The Kenwood COVID 19 Diary Series Part 1


Image Provided by WMAR Channel 2

Baltimore County Schools closed from March 16-27 due to corona virus concerns.

Schools are shutting down across the state. Events across the nation are getting canceled. Stores are running out of toilet paper and hand sanitizer. Families’ financial security and investments are being threatened. The world as we know it is spinning out of control and at a ridiculous stand still at the same time. We’re left scared and uncertain. When will we return to normalcy? Is this virus going to touch someone I know in a deadly way? What am I going to miss out on that I can never get back from this lost time?

These are the endless questions rapidly running through students’ minds as they’re forced in a mass exodus to exit their schools at the end of the day on Friday, the 13th    until at least March 30 when school at this time is presumed to resume. To process this historical event students at Kenwood have started the Corona Diary Series to process their reality of this situation:


Kenwood Senior Joey Basham                                                                     

This is it- my last year of school and there are so many things I’m looking forward to like going to prom. You only get to do these things once in your lifetime. Though it may seem selfish to worry about missing prom, it’ll be time I can’t get back if it’s lost.  The next two weeks are going to be so uncertain as I don’t know what’s going to happen first with this virus, but personally what about bringing grades up needed for graduation.

To only have today to prepare for what to do these two weeks creates its own panic. With everything closing down like the NBA, MLB, and NHL and concert events it’s so crazy surreal. I’m hoping in two weeks we’re back so I can enjoy my senior year.

I’m really upset about missing things but relieved at the same time because I don’t want to get sick. I worry on my own I’ll have trouble completing the necessary work I need to over this extended break.

A lot of people are scared and worried, but I think that the shutting schools downs before it got too bad is the safest way to go. I’m not going to miss getting up in the morning but I’m going to miss talking to my friends and teachers.


Kenwood Senior Halle Kerr

When I first heard about the COVID-19 I wasn’t taking it into serious matter… now with the virus hitting the United States I don’t think anyone was taking this into a serious matter. Were anyone of us really prepared for what is now going on?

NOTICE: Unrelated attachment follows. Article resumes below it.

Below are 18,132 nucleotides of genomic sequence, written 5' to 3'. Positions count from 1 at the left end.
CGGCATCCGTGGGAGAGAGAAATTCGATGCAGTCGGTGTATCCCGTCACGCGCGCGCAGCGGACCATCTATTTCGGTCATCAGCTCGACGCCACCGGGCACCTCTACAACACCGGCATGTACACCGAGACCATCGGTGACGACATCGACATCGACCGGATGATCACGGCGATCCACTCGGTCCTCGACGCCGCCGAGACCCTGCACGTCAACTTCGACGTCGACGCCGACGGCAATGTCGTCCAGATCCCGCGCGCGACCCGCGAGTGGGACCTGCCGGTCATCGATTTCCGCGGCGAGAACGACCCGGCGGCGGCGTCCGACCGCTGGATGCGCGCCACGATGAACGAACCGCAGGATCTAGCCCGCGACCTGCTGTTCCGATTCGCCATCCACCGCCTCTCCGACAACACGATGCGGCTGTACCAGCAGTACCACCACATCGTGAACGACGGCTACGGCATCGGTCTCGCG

People are freaking out in many ways, stores have run out of toilet paper, meats, noodles, bread, and many more daily essentials that we need. The COVID-19 started at the end of 2019 subsequently spread throughout China and elsewhere, becoming a global health emergency. The coronavirus are families of viruses that usually cause mild to moderate upper respiratory tract illness common to a cold, yet has been fatal to some 4000 people globally now.  This virus has schools, concerts, work, and sports to completely shut down! Public schools completely weren’t ready for this to happen. Nothing like this has ever happened before!

As an individual myself I am not worried about my grades because I stayed on task for all my classes, but other students that aren’t doing as well are worried they ran out of time to pass 3rd quarter.

This coronavirus is a dangerous thing that people need to take serious, but at this point now everyone is freaking out too which is making things worse. Surely if we all remember the basics from kindergarten of  washing own hands and covering our mouths when we sneeze and cough we can each do our part to slow down the impact of the coronavirus.


Anonymous Kenwood Senior

 I’m a senior with a baby at home. I sit here as all this virus worries unfold and worry about my baby at home getting sick. On top of that stores are running out of baby supplies now too and food and water. I worry about older family members that are working and are the highest risk for fatalities. I’m a senior in high school now panicking that I’ve now ran out of time to meet my graduation requirements, thinking I still had almost three more months.

What will become of completing SPARCC classes? What about bridge plans that aren’t finished? What about if our devices don’t connect or work properly for us to do our work over this extended break? Even the libraries are shutting down and if and when they open what about transportation to get them if they’re an option to do our work? What about the free meals I get at school? Will we have prom and a normal graduation? The questions of “what now” feel endless at the moment.


The uncertainty of what all this can become and cause as a result lurks over our students. They may seem joyful for a moment at a few days off from school, but the indefiniteness and uncertainty of what these last three months of the school year holds for them leaves them in need of reassurance that somehow we’ll all figure this out as we navigate unknown.